As any fetish man into leather knows, it can be an expensive kink. Leather needs care and maintenance, especially boots, which is where the art of bootblacking comes in. Let's get to grips with this traditional fetish craft.
What is bootblacking?
Bootblacking is the act of cleaning and polishing leather boots. Like an old-style shoeshine, a bootblack works on the boots of others usually while they're wearing them, making it a social exchange as well as a service. Using traditional kit – saddle soap, tinned polish, horsehair brushes etc – bootblacks can breathe new life and shine into leather boots and gear. Despite the name, bootblacks don't necessarily restrict themselves to caring for boots alone; many will turn their attention to all types of leather gear, from trousers to chaps, leashes to collars.
Most bootblacks take an extraordinary amount of pride in their work, often born from a love of leather and its fetish status. They've been a staple in leather subculture for decades; many leather clubs have their own resident bootblacks on hand to care for the leathermen's leather.
Bootblacking, leather culture and fetish
Leather has long been an integral subculture in the world of gay fetish, so it's no surprise that bootblacks have their own special niche. After all, they're the ones with the skills to make leathermen look their best.
Since the later 1940s, gay men have worn leather to consciously create their identities, signalling a cultural shift that reframed homosexuality in comparison to mainstream thinking. Even before the first gay leather bars existed, fetish men gathered under the guise of motorcycle clubs, taking a culture that already occupied the fringes of society and redefining its meaning for themselves. Leather became an important representation of virility and masculinity for fetish men, in stark contrast to the more 'effeminate' images of homosexuality in popular culture at the time. Leathermen invest a good deal of time and money into their gear and wear it with pride, and bootblacks play a vital role in helping them maintain it.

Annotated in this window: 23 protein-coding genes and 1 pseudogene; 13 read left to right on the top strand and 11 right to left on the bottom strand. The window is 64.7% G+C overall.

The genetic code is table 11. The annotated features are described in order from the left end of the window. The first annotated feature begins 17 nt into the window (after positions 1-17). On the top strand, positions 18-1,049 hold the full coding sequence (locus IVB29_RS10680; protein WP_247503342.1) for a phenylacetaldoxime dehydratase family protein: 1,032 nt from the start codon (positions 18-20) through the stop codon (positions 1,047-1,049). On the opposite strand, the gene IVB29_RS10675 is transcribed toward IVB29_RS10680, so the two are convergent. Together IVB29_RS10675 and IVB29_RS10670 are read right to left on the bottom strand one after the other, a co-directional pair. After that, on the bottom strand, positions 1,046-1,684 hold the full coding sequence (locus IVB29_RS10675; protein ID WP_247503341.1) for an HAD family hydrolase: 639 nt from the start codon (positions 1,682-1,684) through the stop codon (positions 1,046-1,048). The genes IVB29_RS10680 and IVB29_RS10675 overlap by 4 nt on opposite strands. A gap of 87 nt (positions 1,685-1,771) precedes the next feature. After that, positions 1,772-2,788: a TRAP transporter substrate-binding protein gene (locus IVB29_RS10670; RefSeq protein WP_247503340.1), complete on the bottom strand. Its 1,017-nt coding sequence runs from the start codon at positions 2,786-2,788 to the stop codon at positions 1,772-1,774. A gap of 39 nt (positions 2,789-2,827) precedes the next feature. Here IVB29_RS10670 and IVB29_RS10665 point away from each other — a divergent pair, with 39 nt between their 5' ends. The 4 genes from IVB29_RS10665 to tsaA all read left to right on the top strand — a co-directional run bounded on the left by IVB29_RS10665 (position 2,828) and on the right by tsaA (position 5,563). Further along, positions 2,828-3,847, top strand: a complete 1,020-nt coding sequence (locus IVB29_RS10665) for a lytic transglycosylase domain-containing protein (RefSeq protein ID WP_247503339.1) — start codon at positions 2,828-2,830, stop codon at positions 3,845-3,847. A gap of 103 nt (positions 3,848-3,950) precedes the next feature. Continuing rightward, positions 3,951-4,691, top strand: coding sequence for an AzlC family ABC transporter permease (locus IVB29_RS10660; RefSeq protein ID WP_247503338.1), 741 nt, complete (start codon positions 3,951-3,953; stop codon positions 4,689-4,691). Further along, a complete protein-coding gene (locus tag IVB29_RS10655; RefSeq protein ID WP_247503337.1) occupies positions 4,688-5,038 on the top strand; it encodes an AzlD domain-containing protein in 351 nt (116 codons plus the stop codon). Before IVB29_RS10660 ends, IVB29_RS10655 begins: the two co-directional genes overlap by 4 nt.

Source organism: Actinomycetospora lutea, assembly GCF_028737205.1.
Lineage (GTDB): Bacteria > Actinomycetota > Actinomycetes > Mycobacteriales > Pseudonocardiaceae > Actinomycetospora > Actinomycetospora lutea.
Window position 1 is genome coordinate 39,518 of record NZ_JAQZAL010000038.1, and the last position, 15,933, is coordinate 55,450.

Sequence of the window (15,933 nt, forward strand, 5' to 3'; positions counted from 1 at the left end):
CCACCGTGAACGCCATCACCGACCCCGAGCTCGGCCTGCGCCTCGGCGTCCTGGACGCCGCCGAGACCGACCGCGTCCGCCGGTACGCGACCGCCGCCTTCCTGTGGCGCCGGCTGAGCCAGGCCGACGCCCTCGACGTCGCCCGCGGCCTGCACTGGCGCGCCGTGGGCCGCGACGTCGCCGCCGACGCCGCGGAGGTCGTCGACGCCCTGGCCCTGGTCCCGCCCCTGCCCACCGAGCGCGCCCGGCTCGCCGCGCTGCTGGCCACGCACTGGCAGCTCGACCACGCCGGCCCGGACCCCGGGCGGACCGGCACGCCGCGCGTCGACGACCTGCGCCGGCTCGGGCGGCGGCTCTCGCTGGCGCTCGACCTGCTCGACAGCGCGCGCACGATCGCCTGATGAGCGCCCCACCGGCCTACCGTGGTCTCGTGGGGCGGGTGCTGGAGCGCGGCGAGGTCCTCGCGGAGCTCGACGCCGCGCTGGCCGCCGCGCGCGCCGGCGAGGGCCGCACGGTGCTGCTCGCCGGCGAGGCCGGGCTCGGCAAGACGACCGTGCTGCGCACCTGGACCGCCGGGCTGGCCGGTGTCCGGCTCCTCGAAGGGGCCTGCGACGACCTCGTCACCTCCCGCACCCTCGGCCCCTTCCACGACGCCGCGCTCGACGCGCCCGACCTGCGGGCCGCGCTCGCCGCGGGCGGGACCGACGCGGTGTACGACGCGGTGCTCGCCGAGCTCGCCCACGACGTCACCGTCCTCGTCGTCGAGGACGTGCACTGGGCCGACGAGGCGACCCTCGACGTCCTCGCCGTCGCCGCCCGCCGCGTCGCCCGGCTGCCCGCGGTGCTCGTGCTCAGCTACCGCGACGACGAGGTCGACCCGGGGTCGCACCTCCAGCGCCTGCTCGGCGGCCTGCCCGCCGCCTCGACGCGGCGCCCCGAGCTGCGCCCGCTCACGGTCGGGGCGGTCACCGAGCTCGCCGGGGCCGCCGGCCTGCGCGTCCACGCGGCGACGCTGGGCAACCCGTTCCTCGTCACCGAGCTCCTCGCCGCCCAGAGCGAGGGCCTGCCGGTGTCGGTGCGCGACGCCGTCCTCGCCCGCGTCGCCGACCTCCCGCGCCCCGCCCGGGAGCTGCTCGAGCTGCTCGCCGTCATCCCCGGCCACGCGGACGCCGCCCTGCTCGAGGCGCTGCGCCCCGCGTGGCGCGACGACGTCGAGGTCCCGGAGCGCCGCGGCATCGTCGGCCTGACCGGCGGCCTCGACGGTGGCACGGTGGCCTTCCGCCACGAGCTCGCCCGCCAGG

Many bootblacks identify as leathermen themselves, for some it's how they come to take up the craft. While bootblacking itself isn't a turn on for every bootblack, it certainly is for a number of guys in the community. As an act of service, bootblacking can have elements of power play, but most bootblacks think of themselves as being in service to the leather community as a whole, rather than any one individual.
International Mr. Bootblack
Since 1993, bootblacks from around the world have competed for the title of International Mr. Bootblack, a contest held during the International Mr. Leather (IML) weekend in Chicago. Bootblacks vie for ballot votes from IML attendees, as well as approval on their technical skills and on-stage charisma from a panel of expert judges.
Despite the competition, bootblacks are a tightknit community. For most bootblacks, the love of leather and the craft comes before any title, and they are usually happy to demonstrate their skills to anyone with leather to care for.
If you've never had your boots blacked yourself, we highly recommend heading along to a leather night near you and discovering for yourself what makes the experience so special.
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